This compact and cheap lidar could steer small autonomous vehicles

This compact and cheap lidar could steer small autonomous vehicles
A close-up look at a miniature optical beam steering component that promises to enable lighter and less costly autonomous vehicles. Credit: Kristinn Gylfason

Researchers in Sweden have developed cheaper, lighter and more efficient lidar technology that could pave the way for smaller autonomous craft such as drones and robots, and help enable better profitability in the vehicle industry.

For autonomous vehicles, lidar is an essential technology to recognize and detect surrounding objects. A team at KTH Royal Institute of Technology has taken aim at the key component of lidar, optical beam-stearing, and developed a device that is significantly cheaper to manufacture, lighter and more resource-efficient than previous variations of the technology.

Carlos Errando-Herranz, a postdoc at KTH's 's Division of Micro and Nanosystems, says that this version of lidar would cost about USD 10 each given large production volumes, weigh a few grams (including peripheral equipment) and consume some 100 milliwatts. The research was reported in the journal Optics Letters.

Errando-Herranz says that the miniaturized beam-stearing device measures approximately 100 micrometres, and is best observed under a microscope.

"We use the same production techniques as for manufacturing accelerometers and gyroscopes for smartphones," he says. "This means the costs can be really low on large volumes."

Errando-Herranz says that the technology can enable more craft, such as robots or drones, to be self-flying or self-driving for example.

The advance could also eliminate the need for on drones that are designed to deliver emergency to remote places, such as defibrillators, says Kristinn B. Gylfason, Associate Professor at KTH.

"Robots and drones are absolutely possible application areas," Gylfason says. "Current lidar systems are also too expensive for self-driving cars. The vehicle industry is very cost sensitive. Other possibilities are for smartphones, such as Apple's Face ID."

The difference with the KTH approach to lidar is that it uses micro-electromechanical optical beam steering.

"A traditional lidar is based on mounting an array of lasers on a rotating tower, like the Velodyne puck," Gylfason says. "Our approach to is based on integrated micro-opto-mechanics, where we have built a tuneable grating into the surface of a silicon chip. By modifying the grating period, we decide in which direction the beam should sweep."

Optical beam steering can also be used for three dimensional imaging in medical diagnostics, with a technique know as Optical Coherence Tomography. With this miniaturized , a scanner could be inserted into the body during keyhole surgery and used to identify changes in tissues.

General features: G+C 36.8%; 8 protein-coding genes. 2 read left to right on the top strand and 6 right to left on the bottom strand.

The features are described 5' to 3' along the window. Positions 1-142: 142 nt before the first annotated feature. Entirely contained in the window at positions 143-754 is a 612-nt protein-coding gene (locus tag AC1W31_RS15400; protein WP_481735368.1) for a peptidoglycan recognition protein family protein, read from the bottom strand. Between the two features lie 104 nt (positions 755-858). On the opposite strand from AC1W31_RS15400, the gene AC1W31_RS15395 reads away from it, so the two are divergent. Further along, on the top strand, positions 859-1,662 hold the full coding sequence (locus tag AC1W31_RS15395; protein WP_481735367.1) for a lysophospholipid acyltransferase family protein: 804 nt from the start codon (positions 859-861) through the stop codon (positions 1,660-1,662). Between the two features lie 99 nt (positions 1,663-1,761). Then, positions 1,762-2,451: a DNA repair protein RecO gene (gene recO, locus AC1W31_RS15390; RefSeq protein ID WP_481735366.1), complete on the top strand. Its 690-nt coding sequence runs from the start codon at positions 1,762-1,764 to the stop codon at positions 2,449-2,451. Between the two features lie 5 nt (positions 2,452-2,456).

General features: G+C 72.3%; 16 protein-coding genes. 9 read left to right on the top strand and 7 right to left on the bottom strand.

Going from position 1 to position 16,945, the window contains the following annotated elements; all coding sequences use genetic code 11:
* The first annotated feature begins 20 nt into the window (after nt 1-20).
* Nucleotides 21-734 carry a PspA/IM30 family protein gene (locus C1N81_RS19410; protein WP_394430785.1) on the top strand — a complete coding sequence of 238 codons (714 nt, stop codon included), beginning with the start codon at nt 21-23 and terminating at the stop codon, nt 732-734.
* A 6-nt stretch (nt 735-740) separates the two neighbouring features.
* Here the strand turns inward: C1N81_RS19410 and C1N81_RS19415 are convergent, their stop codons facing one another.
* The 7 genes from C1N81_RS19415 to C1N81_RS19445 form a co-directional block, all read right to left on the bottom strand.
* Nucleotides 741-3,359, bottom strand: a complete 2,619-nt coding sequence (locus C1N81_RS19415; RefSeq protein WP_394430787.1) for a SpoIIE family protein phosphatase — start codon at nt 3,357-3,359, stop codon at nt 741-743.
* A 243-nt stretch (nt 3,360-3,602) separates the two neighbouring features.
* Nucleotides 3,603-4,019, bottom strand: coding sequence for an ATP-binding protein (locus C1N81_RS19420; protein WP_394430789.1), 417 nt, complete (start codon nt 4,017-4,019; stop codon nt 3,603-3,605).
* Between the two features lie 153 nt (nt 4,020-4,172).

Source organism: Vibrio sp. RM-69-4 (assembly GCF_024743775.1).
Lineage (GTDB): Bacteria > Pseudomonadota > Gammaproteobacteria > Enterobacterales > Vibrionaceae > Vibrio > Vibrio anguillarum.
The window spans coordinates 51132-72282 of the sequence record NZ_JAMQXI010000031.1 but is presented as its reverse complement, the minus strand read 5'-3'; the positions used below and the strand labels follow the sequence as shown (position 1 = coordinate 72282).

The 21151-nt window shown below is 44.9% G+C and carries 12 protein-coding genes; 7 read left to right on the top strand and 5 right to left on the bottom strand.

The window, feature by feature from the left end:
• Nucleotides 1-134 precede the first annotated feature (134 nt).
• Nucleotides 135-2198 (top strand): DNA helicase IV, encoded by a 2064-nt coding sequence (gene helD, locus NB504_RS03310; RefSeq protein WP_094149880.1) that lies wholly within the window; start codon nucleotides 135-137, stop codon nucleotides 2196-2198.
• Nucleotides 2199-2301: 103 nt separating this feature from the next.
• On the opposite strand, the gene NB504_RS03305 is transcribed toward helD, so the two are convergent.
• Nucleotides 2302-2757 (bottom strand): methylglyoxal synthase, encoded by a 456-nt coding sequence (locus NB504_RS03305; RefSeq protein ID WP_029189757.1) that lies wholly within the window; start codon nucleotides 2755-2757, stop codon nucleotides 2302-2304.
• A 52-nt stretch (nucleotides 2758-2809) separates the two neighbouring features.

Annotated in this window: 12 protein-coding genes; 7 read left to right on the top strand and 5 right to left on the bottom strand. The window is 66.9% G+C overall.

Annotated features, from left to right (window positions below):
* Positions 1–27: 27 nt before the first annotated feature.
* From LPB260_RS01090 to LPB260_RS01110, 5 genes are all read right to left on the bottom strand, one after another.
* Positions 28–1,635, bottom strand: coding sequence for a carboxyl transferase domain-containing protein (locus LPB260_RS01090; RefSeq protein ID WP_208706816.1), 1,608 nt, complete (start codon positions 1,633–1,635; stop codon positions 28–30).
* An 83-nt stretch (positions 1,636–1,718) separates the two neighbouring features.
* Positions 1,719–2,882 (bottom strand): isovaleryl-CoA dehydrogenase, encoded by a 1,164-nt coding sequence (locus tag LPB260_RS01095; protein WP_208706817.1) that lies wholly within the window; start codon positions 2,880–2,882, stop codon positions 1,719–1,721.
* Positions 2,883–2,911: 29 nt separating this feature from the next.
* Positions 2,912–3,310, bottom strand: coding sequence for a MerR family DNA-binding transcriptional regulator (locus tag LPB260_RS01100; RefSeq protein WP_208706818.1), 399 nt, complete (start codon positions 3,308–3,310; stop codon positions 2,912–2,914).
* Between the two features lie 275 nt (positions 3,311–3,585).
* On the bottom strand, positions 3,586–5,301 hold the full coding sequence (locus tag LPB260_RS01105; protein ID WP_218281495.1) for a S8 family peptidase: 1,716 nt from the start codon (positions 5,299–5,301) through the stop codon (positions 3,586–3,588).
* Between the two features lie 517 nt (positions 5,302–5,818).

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More information: Carlos Errando-Herranz et al. Low-power optical beam steering by microelectromechanical waveguide gratings, Optics Letters (2019). DOI: 10.1364/OL.44.000855
Journal information: Optics Letters

Citation: This compact and cheap lidar could steer small autonomous vehicles (2019, April 9) retrieved 20 August 2019 from
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Apr 09, 2019
LIDAR is doomed. The presumption is a need to shine a light on something to see where it is. There's already tons of light out there, we use it to see with. Thus, the only question is, and binocular vision proves we can be, getting our vision processing systems to determine range and size, map it in 3-D, and plot a course. it's the reason Tesla vehicles use several cameras, ultrasonic, and even radar that can see past the car in front of you by bouncing the beam under that car (neat video of this preventing a crash, by the way). So - NO LIDAR NEEDED.

Apr 20, 2019
LIDAR uses lased light which is coherent and at a very defined frequency. As a result, this light can be selectively identified by sensors from ambient light. The Tesla ultrasonic system you advise would do the same thing for an audio frequency. Radar uses "radio" frequencies. Each system has pros and cons. LIDAR can "see" up to 30,000 feet and can be used to identify aircraft types and marking flying at those altitudes. Ultrasonic sensors are limited to hundred or even dozens of feet. I have them on my 2008 Cadillac as parking sensors. Radar works through clouds and haze and is well known for what it can do. All of these are aids to the human/AI control system in a vehicle.

This new LIDAR could be incorporated into a cheap altitude sensing device for manned aircraft. A variant could be used for "see and avoid" in such aircraft. Added to a glass cockpit to augment GPS, we have another safety feature.

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